• Town Hall Seattle plans to live stream some of the previously scheduled programs on it’s website
  • Met Opera is offering free nightly streaming
  • Many museums across America and around the world are offering virtual tours, including the National Museum of Natural History, the Louvre, the Metropolitan Museum of Modern Art, and this collection of Natural History museums around the world.
  • Follow your favorite musical artists to see when they offer free online live shows, NPR has a great list here. Our check out this list from Billboard.com
  • 211 remains operational and is getting up to date information about the situation and resources to support individuals and families. This is not just a resource for our clients! You can access this resource by calling 211 or going to their website 211.org.​

Check Out Our Other New Posts

Chasing Heroin title screen and link to documentary

In 2016, THS was able to collaborate with the producers of PBS’ Frontline series on a documentary entitled “Chasing Heroin.” Many of the people featured in the documentary are THS patients. The documentary also outlines how over-prescription of opioids led to the current national epidemic. This vivid and compelling film shows the despair of heroin users and how Seattle-based agencies and community members are working to serve these people in need.

Medication-Assisted Treatment (Methadone, Suboxone®)

As seen in the document, Medication-Assisted Treatment (MAT) is a form of treatment used to address opioid use and help an individual to stop using opioids. Patients in the MAT program at THS receive services towards wellness and prevention. These services include assessments, medical evaluations, medication management, case management, and individual and group counseling. THS uses both Methadone and Suboxone® as well as Vivitrol® in medication-assisted treatment. To connect to MAT and opioid use treatment, visit our MAT Get Help form here.

King County Drug Court

Featured prominently in this documentary, King County Drug Court is one of THS’ flagship programs. Operating as a partnership with King County, Drug Court is unique in that it depends upon a non-adversarial courtroom atmosphere. The judge and a team of people including prosecutors, defense attorneys, probation officers, case managers and THS treatment staff work together toward the common goal of breaking the cycle of drug abuse and criminal behavior.

During the coronavirus|covid-19 pandemic we want to minimize the risk of exposure and infection for our patients and staff. At the same time, we know you, like everyone else, are anxious, afraid and depressed. We want to continue to provide you with the recovery support you need and help you feel connected at this extraordinary time.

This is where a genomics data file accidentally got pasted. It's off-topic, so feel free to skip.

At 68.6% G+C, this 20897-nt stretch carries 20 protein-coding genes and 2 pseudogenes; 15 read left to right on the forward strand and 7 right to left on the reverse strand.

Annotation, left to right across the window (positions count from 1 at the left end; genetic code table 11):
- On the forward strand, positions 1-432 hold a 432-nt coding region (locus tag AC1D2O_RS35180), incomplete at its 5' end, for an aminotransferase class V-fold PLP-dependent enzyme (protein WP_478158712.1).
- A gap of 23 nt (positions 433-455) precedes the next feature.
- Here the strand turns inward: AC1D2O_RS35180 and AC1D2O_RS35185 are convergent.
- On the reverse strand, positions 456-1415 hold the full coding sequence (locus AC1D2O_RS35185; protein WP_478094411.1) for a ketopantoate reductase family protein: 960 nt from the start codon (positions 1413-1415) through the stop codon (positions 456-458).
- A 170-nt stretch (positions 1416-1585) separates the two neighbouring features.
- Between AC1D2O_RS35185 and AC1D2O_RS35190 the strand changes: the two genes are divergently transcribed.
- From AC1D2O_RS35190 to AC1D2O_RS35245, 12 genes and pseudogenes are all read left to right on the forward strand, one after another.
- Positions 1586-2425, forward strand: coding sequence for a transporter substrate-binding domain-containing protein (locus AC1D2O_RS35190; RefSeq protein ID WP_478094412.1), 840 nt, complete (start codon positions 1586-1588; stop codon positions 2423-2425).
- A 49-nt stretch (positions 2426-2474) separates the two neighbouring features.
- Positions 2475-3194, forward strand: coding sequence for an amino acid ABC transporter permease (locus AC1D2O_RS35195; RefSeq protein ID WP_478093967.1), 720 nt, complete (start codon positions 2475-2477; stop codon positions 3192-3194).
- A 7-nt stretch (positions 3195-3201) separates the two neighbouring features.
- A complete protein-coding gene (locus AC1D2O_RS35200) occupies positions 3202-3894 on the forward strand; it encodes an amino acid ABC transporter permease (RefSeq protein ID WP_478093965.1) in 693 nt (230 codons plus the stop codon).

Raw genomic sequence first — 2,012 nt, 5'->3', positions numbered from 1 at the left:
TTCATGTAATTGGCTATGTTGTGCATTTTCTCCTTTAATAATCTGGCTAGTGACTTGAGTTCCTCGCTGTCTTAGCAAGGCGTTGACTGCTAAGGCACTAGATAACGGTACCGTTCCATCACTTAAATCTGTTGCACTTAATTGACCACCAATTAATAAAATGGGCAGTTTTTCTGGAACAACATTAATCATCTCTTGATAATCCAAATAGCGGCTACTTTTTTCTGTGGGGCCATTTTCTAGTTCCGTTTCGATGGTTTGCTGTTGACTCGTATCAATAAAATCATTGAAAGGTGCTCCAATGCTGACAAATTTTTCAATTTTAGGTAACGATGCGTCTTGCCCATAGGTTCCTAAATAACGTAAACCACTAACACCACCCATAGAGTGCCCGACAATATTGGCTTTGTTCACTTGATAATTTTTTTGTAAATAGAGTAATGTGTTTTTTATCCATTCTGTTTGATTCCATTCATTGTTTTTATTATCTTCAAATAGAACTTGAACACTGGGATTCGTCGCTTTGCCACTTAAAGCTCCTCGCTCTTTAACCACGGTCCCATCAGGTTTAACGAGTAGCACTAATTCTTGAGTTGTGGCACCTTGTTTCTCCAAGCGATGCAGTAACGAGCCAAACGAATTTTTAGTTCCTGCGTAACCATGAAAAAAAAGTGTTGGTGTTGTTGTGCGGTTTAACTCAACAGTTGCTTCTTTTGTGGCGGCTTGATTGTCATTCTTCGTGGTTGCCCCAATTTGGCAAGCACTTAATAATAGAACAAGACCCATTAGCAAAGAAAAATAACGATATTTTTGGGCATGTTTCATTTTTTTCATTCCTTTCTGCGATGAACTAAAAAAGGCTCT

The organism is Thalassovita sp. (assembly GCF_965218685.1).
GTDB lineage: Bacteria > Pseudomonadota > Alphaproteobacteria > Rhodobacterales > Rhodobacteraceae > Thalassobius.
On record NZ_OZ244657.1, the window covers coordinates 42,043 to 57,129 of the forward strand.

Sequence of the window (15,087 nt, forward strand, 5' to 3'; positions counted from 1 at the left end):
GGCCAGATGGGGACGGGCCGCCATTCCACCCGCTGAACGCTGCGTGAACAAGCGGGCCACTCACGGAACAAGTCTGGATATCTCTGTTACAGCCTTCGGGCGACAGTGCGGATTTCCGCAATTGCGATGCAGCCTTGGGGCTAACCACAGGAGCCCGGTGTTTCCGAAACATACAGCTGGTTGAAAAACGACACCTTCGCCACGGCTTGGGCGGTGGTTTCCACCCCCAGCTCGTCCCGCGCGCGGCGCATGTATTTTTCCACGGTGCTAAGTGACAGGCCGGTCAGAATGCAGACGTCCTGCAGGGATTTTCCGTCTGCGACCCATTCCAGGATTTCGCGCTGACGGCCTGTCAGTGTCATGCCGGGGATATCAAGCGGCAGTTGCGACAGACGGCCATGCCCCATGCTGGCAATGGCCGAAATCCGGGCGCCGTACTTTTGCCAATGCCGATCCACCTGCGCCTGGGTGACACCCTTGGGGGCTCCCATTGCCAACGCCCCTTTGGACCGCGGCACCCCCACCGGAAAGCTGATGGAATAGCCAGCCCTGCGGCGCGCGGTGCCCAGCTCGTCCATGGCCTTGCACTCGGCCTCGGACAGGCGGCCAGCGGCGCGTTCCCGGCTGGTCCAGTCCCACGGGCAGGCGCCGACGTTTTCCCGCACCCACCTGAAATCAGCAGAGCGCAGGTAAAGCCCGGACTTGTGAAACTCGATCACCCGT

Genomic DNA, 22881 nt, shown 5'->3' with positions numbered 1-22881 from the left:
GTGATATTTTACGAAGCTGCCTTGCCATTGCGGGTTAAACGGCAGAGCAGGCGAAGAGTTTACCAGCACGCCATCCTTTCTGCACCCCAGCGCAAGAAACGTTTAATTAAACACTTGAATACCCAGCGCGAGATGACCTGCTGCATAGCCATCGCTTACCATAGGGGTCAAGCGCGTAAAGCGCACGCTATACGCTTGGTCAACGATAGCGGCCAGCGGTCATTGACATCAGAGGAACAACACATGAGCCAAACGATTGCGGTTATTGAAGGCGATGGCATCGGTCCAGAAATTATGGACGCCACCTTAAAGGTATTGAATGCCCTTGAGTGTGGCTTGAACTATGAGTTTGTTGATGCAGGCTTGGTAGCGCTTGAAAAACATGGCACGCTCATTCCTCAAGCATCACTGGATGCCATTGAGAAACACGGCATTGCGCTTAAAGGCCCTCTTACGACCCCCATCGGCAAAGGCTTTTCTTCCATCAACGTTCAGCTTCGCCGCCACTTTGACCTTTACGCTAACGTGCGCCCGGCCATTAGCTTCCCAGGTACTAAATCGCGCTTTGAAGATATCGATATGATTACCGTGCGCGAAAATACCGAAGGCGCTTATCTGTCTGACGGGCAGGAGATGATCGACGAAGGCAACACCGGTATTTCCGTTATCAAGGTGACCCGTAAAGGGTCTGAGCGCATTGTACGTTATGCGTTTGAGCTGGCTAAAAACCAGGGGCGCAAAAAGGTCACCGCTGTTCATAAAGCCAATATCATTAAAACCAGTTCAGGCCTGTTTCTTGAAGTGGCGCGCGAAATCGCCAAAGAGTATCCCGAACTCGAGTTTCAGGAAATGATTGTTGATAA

Beginning Wednesday, March 25 your counselor will be making weekly check-in calls to you via the phone number we have listed in your patient record.

Make Sure We Have the Right Number

If you need to update your phone number, please call the main number of If you need to update your phone number, please call the main number of your clinic location (click here to go to our “Locations” page) and our staff will update your patient record.

Take the Call

The call from your counselor may appear as “blocked” or “private.” If you do not answer the counselor will leave a message for you.

Schedule a Phone Appointment

You can make an appointment for a telephone check-in by calling the main number of your clinic. Phone numbers for each location are on our Locations page here. When you call, press “0” to speak to a front desk person who will schedule a time for your counselor to give you a call.

Be safe and stay well!

Stay Up-to-date on Our Response to the Coronavirus (Covid-19) Outbreak
These are uncertain times and news about the outbreak is constantly changing, but you don’t have to worry about what THS is doing, how our services are impacted and what effect that has on your care. Click the button below to go to our THS Service Updates – Coronavirus (Covid-19) page. We’re including all updates to care at THS on this page, along with what we’re doing to preserve the health and safety of our patients.

Therapeutic Health Services cares deeply about the health of our patients and of our community. We will be posting information as needed regarding any changes in program and service delivery at THS related to coronavirus (covid-19). Our goal is to keep our patients safe and provide the care they need. Please remember to watch our website’s Services Updates page (https://ths-wa.org/news-events/ths-service-updates-coronavirus-covid-19/) page for any changes in service. We will post on our website if there are any changes to daily dosing.

Temperatures